Sine the truck was registered to the Fort York track section, it was determined that it would be necessary to question the employees at the Fort York section concerning the use of CN truck #071559. Upon arrival at the Fort York tool house, the grievor’s supervisor briefly questioned the grievor, after which he was instructed to remain on site. Contrary to his Supervisor’s instructions, the grievor left the premises without permission and in direct violation of a verbal order.

On the following day when the grievor returned to work, the grievor was notified by his supervisor that he was suspended pending an investigation into his insubordination for leaving work contrary to the instructions of his supervisor.

Following a formal investigation, the grievor was assessed 10 demerits for his failure to follow the instructions of a Company officer, effective 3 June 1994.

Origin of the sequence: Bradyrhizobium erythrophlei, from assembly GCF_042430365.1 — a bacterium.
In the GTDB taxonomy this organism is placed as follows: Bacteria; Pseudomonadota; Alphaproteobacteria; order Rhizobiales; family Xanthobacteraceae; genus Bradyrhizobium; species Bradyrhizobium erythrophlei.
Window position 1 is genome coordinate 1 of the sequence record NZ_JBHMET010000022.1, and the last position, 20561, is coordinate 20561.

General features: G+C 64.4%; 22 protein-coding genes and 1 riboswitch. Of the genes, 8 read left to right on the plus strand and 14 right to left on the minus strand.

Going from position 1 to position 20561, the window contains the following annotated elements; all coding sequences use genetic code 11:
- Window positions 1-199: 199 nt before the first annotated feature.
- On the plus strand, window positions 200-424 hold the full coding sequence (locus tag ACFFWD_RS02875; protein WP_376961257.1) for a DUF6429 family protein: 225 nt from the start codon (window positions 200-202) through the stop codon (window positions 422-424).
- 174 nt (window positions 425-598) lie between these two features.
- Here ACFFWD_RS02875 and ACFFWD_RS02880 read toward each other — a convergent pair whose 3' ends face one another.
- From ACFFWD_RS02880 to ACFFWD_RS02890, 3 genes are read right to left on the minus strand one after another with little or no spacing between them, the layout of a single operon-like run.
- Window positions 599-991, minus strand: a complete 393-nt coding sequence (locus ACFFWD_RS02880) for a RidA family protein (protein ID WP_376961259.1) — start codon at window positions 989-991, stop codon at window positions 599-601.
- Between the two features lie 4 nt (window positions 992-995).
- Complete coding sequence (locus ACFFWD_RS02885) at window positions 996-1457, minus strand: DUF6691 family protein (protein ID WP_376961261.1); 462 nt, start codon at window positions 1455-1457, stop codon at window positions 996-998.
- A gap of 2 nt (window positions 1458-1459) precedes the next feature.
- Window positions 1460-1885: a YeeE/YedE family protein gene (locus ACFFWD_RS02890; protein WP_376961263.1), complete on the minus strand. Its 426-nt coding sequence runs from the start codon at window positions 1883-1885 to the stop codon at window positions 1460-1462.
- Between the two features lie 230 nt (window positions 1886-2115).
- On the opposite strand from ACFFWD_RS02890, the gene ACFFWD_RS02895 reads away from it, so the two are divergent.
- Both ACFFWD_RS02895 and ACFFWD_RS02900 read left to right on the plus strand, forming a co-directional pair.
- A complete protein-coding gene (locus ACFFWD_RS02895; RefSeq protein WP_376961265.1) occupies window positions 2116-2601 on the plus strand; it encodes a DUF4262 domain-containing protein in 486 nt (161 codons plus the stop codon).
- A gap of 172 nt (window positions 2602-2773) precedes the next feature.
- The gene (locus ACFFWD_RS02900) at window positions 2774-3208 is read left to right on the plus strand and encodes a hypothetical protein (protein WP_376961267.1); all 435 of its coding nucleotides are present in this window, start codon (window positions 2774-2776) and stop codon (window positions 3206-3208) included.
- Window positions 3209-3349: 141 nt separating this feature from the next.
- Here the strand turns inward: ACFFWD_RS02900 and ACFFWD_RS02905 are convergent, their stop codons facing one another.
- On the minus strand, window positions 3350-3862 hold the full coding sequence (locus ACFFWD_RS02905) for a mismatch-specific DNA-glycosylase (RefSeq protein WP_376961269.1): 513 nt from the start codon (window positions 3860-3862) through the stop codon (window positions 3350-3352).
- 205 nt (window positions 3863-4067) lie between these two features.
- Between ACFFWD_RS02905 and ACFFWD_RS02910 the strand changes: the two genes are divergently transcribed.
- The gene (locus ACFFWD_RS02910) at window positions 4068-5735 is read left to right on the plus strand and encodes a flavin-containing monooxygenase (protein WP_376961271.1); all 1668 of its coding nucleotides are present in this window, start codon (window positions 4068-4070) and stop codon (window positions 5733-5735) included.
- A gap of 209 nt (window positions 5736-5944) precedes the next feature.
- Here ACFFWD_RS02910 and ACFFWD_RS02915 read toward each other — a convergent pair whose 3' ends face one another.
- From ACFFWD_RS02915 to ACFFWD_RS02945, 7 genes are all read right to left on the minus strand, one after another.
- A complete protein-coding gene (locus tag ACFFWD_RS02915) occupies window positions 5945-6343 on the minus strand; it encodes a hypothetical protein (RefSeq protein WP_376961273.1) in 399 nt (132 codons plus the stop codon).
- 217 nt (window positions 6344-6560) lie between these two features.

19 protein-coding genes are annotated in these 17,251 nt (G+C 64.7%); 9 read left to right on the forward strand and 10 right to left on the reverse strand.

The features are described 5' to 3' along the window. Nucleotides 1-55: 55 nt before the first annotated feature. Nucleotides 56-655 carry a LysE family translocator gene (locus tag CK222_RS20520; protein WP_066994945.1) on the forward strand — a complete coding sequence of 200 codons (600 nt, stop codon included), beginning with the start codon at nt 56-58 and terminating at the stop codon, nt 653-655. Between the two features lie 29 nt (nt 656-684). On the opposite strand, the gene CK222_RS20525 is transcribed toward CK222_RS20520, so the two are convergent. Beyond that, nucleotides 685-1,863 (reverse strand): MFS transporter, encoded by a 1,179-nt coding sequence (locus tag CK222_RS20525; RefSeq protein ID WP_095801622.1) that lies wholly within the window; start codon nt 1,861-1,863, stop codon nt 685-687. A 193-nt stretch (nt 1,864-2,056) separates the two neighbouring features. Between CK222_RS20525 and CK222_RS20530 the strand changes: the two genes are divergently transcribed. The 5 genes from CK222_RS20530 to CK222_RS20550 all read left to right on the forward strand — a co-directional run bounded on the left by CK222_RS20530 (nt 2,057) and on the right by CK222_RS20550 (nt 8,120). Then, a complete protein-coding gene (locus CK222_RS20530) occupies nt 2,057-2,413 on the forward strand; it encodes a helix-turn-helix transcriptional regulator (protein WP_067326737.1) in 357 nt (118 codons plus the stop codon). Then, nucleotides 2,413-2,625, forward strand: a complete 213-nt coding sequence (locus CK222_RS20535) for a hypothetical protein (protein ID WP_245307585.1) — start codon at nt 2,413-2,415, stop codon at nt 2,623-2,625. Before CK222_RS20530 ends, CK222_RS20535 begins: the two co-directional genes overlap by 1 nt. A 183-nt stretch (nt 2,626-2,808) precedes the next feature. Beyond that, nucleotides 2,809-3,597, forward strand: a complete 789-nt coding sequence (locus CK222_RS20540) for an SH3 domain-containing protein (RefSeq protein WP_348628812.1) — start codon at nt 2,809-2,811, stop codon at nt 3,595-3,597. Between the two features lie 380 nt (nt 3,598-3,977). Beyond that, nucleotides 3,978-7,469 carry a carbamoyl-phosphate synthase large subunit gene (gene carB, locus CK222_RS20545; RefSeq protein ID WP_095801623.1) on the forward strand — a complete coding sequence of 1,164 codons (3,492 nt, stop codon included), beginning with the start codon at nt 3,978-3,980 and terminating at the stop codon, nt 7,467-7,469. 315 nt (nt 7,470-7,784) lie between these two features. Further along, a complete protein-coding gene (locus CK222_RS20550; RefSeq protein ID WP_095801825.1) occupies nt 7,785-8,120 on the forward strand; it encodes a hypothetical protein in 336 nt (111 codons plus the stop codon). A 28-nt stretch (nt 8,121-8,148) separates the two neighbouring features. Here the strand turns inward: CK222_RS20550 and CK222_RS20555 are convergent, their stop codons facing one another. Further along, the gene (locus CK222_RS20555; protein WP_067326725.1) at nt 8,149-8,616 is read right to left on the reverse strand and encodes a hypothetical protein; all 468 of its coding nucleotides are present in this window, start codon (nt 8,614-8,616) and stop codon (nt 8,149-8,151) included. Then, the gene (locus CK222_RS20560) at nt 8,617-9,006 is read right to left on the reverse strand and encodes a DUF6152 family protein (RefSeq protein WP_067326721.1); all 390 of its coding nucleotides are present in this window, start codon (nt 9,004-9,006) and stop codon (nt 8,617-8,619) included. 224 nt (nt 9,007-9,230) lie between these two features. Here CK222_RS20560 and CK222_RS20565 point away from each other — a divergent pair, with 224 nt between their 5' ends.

The Brotherhood’s position is outlined as follows: (A) The grievor had already worked some fifteen hours of overtime during the two week pay period in question. (B) The grievor’s supervisor kept the grievor waiting after hours unnecessarily and without rational explanation. (C) The grievor was unjustly dealt with in violation of article 18.6 of agreement 10.1 and the discipline assessed was excessive and unwarranted in the circumstances.

The Brotherhood requests that: The ten demerits assessed to the grievor be removed from his record.

The Company declined the Brotherhood’s appeal.


(SGD.) R. A. Bowden (SGD.) A. E. Heft

System Federation General Chairman for: Senior Vice-President – East

There appeared on behalf of the Company:

J. C. McDonnell – Counsel, Toronto

N. Dionne – Manager, System Labour Relations, Montreal

C. Morgan – Labour Relations Officer, Toronto

N. Thomas – Manager, Train Services, Toronto